Sulphur Springs Middle School Principal Rusty Hardin speaks to
some 250 assembled on Monday night, as he announces that over
1300 students had attended the Rachel's Challenge Seminar on
Anti-Bullying at the school, Monday.
Rachel's Challenge Event
Motivates Local Youth
by: Bobby McDonald
Joseph Manning, the keynote speaker for Rachel's Challenge, addresses
Middle School students and their parents, on Monday.
Some 250 parents and students were at the Sulphur Springs Middle School Gym, on Monday night, to attend the final segment of the Rachel's Challenge Anti-Bullying Seminar, that Principal Rusty Hardin announced had already been attended by over 1300 local youth, in the previous sessions. "We're extremely pleased with the attendance to this event that is sure to make a difference in our school and our community," expressed Hardin, as he introduced keynote speaker, Joseph Manning.
Manning then showed the group a film regarding the life of Rachel, a victim of the Columbine Shooting in Colorado, and an essay that she had written only weeks before her death, about the way we should treat one another. Manning encouraged the students to adopt the wisdom in Rachel's essay as a part of their lives. "Change is possible and your acts of kindness to one another can make a difference," stated Manning.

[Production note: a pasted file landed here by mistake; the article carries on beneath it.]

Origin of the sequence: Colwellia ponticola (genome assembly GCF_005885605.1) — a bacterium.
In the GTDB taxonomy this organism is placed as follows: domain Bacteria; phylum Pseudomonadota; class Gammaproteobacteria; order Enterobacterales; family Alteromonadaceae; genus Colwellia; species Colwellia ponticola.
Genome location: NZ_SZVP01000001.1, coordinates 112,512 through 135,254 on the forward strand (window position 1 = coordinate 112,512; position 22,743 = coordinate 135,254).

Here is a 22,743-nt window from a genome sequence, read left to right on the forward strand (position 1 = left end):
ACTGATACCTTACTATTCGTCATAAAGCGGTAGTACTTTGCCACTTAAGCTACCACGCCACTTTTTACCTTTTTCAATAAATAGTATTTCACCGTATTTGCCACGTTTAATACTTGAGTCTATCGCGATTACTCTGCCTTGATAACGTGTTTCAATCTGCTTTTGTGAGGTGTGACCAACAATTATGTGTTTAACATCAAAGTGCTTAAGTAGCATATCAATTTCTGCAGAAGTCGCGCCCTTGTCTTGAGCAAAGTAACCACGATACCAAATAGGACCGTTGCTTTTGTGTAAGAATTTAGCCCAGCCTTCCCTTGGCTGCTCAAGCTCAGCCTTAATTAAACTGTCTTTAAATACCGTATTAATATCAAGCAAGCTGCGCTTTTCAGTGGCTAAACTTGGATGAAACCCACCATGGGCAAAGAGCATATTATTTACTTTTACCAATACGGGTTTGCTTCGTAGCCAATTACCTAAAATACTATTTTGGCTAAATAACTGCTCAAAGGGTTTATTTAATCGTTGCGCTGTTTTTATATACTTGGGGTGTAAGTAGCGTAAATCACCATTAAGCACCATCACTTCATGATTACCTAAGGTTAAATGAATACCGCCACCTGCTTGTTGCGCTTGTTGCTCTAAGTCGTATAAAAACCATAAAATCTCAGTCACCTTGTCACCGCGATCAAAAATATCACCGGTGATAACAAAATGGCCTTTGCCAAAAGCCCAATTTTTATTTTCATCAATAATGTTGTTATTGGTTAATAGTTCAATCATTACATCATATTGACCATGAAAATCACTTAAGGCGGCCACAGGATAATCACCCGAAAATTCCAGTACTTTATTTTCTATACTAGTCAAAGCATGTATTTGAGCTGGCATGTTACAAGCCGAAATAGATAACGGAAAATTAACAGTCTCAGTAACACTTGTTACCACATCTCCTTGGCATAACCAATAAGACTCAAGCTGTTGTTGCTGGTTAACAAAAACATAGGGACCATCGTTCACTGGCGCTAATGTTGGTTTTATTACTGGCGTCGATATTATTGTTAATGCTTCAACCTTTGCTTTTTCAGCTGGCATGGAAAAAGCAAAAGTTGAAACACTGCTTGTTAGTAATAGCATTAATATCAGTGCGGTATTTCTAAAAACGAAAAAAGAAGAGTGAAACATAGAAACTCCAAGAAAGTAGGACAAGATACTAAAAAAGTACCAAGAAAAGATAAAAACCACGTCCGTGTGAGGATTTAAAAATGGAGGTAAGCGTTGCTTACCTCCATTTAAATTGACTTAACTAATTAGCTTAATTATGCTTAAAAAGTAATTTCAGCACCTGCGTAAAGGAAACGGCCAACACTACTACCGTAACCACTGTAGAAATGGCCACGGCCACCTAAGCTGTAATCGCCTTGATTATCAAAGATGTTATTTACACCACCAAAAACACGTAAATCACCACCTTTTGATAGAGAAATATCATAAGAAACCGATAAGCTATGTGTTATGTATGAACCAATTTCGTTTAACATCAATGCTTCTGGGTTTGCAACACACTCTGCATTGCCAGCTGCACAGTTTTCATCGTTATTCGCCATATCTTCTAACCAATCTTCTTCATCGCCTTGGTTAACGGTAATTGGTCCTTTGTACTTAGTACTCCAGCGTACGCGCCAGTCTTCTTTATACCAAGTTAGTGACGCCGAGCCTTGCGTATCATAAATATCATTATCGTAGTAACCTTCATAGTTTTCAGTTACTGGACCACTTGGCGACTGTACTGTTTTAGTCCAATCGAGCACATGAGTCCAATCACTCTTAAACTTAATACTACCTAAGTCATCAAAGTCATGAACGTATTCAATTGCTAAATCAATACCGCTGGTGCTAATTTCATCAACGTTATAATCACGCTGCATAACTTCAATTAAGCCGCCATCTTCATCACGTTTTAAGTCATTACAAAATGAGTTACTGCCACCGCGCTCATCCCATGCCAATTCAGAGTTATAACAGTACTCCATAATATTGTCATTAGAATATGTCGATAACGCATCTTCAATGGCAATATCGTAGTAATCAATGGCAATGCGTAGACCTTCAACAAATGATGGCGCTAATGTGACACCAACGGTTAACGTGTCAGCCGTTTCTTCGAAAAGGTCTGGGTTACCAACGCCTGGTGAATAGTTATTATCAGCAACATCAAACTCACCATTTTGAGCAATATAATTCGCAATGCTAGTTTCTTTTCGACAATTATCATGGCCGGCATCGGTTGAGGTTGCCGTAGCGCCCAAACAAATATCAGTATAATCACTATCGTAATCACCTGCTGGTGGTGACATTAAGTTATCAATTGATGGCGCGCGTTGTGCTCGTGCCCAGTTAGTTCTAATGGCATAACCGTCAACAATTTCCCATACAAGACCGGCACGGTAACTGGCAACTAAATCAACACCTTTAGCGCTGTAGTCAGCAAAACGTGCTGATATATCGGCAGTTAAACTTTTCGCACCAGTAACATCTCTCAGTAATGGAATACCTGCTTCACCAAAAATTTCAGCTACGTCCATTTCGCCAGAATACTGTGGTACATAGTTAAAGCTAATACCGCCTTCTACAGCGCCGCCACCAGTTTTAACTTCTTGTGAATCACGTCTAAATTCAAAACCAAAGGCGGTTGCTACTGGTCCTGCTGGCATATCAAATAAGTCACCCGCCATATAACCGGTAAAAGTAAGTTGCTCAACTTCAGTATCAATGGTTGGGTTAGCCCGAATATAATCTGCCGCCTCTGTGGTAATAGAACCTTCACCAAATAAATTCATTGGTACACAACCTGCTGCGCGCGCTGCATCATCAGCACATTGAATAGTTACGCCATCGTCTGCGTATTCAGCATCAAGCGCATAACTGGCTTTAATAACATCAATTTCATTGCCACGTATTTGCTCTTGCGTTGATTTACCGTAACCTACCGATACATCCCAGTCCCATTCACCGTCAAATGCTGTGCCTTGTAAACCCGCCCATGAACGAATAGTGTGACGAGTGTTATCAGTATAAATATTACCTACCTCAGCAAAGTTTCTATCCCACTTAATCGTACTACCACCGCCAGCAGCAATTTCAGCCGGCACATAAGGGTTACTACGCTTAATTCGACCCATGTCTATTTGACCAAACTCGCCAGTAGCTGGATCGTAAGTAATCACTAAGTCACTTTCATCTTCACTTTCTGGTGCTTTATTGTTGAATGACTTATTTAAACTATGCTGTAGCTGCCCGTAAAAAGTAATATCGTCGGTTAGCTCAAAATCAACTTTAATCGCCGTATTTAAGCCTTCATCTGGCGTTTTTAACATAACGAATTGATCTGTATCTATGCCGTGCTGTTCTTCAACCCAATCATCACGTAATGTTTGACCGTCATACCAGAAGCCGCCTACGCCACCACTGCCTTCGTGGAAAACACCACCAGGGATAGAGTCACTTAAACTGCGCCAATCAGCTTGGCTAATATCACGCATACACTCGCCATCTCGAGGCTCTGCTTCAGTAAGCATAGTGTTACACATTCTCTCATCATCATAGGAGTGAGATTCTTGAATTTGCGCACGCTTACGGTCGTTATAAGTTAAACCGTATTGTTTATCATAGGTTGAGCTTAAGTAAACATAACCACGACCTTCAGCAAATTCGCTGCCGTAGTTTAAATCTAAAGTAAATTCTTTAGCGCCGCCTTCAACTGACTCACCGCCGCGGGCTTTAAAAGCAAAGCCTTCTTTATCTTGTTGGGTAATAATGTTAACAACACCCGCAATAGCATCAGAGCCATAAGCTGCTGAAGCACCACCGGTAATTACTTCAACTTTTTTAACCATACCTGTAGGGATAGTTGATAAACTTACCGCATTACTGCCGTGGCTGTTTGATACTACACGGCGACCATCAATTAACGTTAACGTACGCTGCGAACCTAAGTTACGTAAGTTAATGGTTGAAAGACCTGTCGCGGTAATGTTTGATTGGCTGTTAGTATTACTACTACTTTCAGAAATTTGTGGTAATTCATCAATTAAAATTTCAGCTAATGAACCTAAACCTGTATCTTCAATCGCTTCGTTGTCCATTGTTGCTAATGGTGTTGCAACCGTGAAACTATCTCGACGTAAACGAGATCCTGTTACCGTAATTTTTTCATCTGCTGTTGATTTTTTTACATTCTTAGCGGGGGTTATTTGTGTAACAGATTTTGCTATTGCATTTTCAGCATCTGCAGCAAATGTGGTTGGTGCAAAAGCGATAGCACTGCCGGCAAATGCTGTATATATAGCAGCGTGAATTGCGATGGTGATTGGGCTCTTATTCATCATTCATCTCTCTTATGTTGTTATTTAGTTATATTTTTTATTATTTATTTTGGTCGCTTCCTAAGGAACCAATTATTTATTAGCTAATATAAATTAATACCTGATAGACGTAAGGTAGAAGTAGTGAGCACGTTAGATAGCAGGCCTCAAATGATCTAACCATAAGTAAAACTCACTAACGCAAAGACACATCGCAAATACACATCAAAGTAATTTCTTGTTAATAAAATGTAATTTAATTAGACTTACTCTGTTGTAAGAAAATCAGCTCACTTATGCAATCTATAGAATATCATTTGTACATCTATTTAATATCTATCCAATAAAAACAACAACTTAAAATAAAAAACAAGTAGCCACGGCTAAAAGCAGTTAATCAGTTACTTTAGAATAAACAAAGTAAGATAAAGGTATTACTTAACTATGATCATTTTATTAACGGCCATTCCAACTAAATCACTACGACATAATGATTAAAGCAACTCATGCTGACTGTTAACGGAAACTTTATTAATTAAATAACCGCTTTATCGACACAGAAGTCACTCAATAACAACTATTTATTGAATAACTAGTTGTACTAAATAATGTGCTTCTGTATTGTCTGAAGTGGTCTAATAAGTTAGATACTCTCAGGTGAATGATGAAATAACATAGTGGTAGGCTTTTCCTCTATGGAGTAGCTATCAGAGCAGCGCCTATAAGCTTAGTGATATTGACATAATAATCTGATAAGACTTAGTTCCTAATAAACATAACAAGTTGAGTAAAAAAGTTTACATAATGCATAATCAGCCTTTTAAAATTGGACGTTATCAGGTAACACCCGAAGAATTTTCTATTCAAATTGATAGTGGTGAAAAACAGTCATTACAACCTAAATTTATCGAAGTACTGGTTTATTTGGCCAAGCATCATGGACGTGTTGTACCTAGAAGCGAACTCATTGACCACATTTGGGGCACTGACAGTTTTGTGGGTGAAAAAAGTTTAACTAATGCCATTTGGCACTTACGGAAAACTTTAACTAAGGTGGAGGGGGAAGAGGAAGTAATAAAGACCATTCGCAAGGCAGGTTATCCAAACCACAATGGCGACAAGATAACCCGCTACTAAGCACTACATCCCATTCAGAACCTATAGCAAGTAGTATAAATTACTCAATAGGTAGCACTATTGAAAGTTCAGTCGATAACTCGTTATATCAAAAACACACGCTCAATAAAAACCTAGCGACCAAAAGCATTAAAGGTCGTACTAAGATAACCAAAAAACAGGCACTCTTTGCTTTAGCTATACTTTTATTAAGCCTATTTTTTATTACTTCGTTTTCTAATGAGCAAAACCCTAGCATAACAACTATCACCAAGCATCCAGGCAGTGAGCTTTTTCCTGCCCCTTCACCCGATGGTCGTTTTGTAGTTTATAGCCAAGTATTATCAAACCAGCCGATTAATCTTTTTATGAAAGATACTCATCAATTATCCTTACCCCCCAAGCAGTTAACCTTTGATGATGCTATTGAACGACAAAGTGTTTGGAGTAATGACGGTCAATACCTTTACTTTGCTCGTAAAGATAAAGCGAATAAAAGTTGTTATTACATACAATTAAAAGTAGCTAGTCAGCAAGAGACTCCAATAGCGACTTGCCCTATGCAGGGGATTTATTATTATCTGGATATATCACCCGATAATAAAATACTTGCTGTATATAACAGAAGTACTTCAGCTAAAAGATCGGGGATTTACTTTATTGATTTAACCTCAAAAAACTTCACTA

7th & 8th grade students at one of Monday's presenations at the Middle School.
Manning adopted a different presentation on Monday night than the three previous ones he'd given on Monday, as he addressed the adults and parents in the crowd. "You have the ability to make a difference in the way your children treat others around them," expressed Manning. "Led by example, your children will and can treat others with compassion and love!"
Students met Rachel, the first victim of the Columbine Shooting, in Colorado, who left behind a challenge to all students of
teaching them to be more compassionate to one another and their differences.
"We're excited about the great response from the students," expressed Jeff Harris, a Coach and Teacher at the Middle School and one of the promoters of the program. "They've expressed awe and a desire to change their attitudes all day long!"
"I'd really never considered some of the messages that I might be delivering to someone who is different," expressed a young lady who attended a Monday seminar. "I don't think I meant it unkind, but now I can see just how it might have been perceived by someone looking at it from a different perspective!"
Parents and even grandparents joined their students at Monday night's presentation.
"My friends and I don't mean to not include some people in our group, but I can now see how someone would feel left out, when we get together having fun," expressed a young man in the 8th grade. "This just makes you more aware of other people's feelings!"
Parents attending Monday night's session, many with their children, felt that Manning's message was "on target" and made them aware of how important it is to encourage you child to extend the smallest of courtesies to others, that can make a big, big difference of someone who is having a problem or feeling left out!"